Civil War Monuments in Charleston, SC

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Charming and gracious, Charleston provides a window to our past. This well-preserved city manages to combine southern appeal and enormous opportunities to tour our nation’s history. In addition to getting a historic overview from the best Charleston carriage tour, a cruise to Fort Sumter is a great idea. You’ll find the best-informed tour guides at Charleston Carriage Works and expert National Park Service ranger guides at Fort Sumter.

The American Civil War Chapter

There is no substitute for a first-hand look at some of the nation’s key Civil War sites, preserved, maintained and interpreted by the National Park Service so that we might better understand an important chapter in American history.

Recall the words of Ken Burns, historian and director of the award-winning public television series, “The Civil War.” His observation is, “The Civil War was the greatest event in American history, where, paradoxically, in order to become one, we had to tear ourselves in two.”

What Happened Here in 1861

Fort Sumter National Monument, “Where the American Civil War Began,” sheds light on the circumstances that lead up to the first shot fired. Due to the strategic position of the fort overlooking the entrance to Charleston Harbor, the stakes were high. In the spring of 1861, a showdown occurred between Confederate Gen. P.G.T. Beauregard and Union Maj. Robert Anderson, previously associated as student and instructor at West Point Academy.

President Lincoln was the newly elected Commander-in-Chief when South Carolina seceded from the Union to form the Confederate States of America. As six more states followed suit and the Confederacy took shape, many federal installations in the South were taken over by state governments. At Fort Sumter, where the U.S. flag continued to fly, negotiations continued. Lincoln decided to resupply the fort but not reinforce it, unless resistance was met.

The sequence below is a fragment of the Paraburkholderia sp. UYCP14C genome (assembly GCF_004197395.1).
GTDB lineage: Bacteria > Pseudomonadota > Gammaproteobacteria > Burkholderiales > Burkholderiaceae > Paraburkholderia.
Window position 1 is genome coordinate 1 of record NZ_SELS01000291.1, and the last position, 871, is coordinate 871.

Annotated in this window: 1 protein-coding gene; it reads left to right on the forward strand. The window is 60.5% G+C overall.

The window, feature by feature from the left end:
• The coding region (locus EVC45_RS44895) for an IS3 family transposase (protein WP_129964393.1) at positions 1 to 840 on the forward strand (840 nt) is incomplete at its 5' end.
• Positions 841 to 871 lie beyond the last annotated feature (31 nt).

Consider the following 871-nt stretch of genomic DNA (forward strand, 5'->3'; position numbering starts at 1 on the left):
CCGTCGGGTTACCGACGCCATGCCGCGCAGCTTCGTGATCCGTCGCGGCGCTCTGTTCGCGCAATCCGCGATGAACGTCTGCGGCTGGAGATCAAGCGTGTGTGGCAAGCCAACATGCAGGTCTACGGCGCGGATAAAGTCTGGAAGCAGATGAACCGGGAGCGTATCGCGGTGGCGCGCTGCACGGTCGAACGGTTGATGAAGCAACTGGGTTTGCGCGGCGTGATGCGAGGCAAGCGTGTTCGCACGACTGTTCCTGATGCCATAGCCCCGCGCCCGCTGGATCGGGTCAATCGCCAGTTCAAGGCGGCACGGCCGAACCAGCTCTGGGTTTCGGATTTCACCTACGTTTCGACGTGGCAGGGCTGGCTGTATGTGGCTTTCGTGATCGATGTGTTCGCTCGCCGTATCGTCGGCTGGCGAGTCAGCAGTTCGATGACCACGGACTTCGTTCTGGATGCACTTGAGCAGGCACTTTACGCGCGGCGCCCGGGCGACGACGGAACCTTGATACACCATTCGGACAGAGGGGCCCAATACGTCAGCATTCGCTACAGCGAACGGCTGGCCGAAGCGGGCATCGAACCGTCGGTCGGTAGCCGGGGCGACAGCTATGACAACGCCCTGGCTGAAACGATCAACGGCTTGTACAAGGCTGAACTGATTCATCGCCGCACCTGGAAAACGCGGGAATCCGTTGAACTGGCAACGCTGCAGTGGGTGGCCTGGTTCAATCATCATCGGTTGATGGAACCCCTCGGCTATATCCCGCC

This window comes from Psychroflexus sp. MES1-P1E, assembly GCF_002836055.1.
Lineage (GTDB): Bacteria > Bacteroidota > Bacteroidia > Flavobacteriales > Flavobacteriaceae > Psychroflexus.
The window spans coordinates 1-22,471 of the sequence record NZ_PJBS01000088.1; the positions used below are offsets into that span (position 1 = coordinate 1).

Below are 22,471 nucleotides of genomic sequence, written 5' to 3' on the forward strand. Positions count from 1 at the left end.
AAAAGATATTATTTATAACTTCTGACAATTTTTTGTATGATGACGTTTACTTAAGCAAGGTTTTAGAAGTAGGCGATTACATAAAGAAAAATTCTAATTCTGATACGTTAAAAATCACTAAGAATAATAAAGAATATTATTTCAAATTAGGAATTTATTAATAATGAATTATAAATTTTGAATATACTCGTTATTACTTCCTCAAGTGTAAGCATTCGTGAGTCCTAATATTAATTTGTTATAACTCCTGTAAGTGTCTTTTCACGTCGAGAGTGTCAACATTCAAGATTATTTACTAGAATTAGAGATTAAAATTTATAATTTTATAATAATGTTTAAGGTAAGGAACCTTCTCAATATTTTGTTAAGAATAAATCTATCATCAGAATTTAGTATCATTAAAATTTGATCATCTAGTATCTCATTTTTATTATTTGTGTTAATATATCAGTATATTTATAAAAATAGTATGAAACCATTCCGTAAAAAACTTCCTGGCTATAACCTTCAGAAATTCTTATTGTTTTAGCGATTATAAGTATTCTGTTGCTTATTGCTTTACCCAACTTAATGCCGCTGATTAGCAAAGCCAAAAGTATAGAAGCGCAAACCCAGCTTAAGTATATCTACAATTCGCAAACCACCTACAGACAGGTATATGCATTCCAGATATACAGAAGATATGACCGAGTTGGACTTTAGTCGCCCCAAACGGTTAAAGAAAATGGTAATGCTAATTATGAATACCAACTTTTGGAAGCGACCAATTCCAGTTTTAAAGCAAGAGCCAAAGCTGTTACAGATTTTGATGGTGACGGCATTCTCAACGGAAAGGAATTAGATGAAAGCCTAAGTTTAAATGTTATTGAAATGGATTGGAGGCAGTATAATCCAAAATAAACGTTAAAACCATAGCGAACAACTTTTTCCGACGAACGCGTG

When negotiations failed, Confederate artillery opened fire on the Federal fort, which the Union evacuated 34 hours later. Although no lives were lost, the Union forces had been vastly outnumbered. Lincoln called for 75,000 volunteers to arms to suppress the rebellion of the southern states, however, four more states seceded and the Civil War erupted.

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Bombardment of Fort Sumter, Charleston Harbor, April 12-13, 1861.

Currier & Ives hand-colored lithograph, Library of Congress

Fort Sumter played a continuing role throughout the four bloody years of the Civil War, as the Union attempted to re-gain its control.

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The forts of Charleston (Source: Wikipedia)

How to Visit Fort Sumter by Boat

Fort Sumter Tours operates U.S. Coast Guard approved boat transportation as the authorized concessioner of Fort Sumter National Monument. Departures are from Patriots Square near the South Carolina Aquarium and from Patriots Point in Mt. Pleasant. A 30-minute narrated cruise provides spectacular views of the Battery, Charleston Harbor, the Cooper River Bridge and the aircraft Carrier Yorktown. Along the way, you’ll absorb some background information before you’re greeted by National Park Service Rangers who will show you around for an hour or so before you return by boat. To engage youngsters, a junior ranger information booklet, badge and certificate has been prepared by the park service. To avoid disappointment, the National Park Service highly recommends purchasing the boat tickets in advance of your visit.

How to Tour Charleston in a Horse-Drawn Carriage

It’s also a good idea to book ahead for your fun and fact-filled tour aboard Charleston Carriage Works. Your driver is a City of Charleston Licensed Tour Guide with extensive knowledge of over 300 years of Charleston’s history, so ask any questions you like. The only ones who know Charleston’s quaint, cobbled streets better are also guiding your tour: they’re our gorgeous Percheron horses. We’re looking forward to meeting you and showing you around on our lovely Charleston carriage ride and tour.